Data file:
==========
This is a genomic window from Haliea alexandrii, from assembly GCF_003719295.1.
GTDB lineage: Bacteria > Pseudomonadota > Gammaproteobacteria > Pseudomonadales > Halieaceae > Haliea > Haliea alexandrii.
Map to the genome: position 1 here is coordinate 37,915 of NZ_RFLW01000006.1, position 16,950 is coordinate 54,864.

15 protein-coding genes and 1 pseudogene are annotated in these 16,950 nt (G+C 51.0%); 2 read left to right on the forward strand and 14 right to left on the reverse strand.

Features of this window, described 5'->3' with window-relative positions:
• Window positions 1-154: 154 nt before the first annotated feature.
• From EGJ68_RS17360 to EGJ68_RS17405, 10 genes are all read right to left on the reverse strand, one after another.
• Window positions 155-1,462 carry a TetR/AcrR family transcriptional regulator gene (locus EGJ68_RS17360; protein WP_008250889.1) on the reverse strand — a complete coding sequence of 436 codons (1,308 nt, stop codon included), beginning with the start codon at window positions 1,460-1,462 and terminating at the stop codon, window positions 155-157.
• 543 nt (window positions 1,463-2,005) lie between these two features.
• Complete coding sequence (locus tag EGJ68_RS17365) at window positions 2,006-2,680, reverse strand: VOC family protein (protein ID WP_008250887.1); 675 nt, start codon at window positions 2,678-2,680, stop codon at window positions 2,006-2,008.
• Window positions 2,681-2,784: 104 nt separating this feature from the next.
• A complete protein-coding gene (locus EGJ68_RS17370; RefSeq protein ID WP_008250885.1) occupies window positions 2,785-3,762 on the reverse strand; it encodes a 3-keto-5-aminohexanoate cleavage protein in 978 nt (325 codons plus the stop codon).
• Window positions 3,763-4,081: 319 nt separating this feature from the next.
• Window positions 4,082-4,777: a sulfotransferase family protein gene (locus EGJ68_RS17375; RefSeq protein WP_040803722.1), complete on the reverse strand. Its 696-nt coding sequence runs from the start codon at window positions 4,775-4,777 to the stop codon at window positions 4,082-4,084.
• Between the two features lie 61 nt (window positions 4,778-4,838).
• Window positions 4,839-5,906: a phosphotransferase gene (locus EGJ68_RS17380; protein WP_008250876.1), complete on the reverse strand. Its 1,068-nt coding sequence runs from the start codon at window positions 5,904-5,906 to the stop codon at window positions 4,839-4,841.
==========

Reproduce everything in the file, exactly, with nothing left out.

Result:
This is a genomic window from Haliea alexandrii, from assembly GCF_003719295.1.
GTDB lineage: Bacteria > Pseudomonadota > Gammaproteobacteria > Pseudomonadales > Halieaceae > Haliea > Haliea alexandrii.
Map to the genome: position 1 here is coordinate 37,915 of NZ_RFLW01000006.1, position 16,950 is coordinate 54,864.

15 protein-coding genes and 1 pseudogene are annotated in these 16,950 nt (G+C 51.0%); 2 read left to right on the forward strand and 14 right to left on the reverse strand.

Features of this window, described 5'->3' with window-relative positions:
• Window positions 1-154: 154 nt before the first annotated feature.
• From EGJ68_RS17360 to EGJ68_RS17405, 10 genes are all read right to left on the reverse strand, one after another.
• Window positions 155-1,462 carry a TetR/AcrR family transcriptional regulator gene (locus EGJ68_RS17360; protein WP_008250889.1) on the reverse strand — a complete coding sequence of 436 codons (1,308 nt, stop codon included), beginning with the start codon at window positions 1,460-1,462 and terminating at the stop codon, window positions 155-157.
• 543 nt (window positions 1,463-2,005) lie between these two features.
• Complete coding sequence (locus tag EGJ68_RS17365) at window positions 2,006-2,680, reverse strand: VOC family protein (protein ID WP_008250887.1); 675 nt, start codon at window positions 2,678-2,680, stop codon at window positions 2,006-2,008.
• Window positions 2,681-2,784: 104 nt separating this feature from the next.
• A complete protein-coding gene (locus EGJ68_RS17370; RefSeq protein ID WP_008250885.1) occupies window positions 2,785-3,762 on the reverse strand; it encodes a 3-keto-5-aminohexanoate cleavage protein in 978 nt (325 codons plus the stop codon).
• Window positions 3,763-4,081: 319 nt separating this feature from the next.
• Window positions 4,082-4,777: a sulfotransferase family protein gene (locus EGJ68_RS17375; RefSeq protein WP_040803722.1), complete on the reverse strand. Its 696-nt coding sequence runs from the start codon at window positions 4,775-4,777 to the stop codon at window positions 4,082-4,084.
• Between the two features lie 61 nt (window positions 4,778-4,838).
• Window positions 4,839-5,906: a phosphotransferase gene (locus EGJ68_RS17380; protein WP_008250876.1), complete on the reverse strand. Its 1,068-nt coding sequence runs from the start codon at window positions 5,904-5,906 to the stop codon at window positions 4,839-4,841.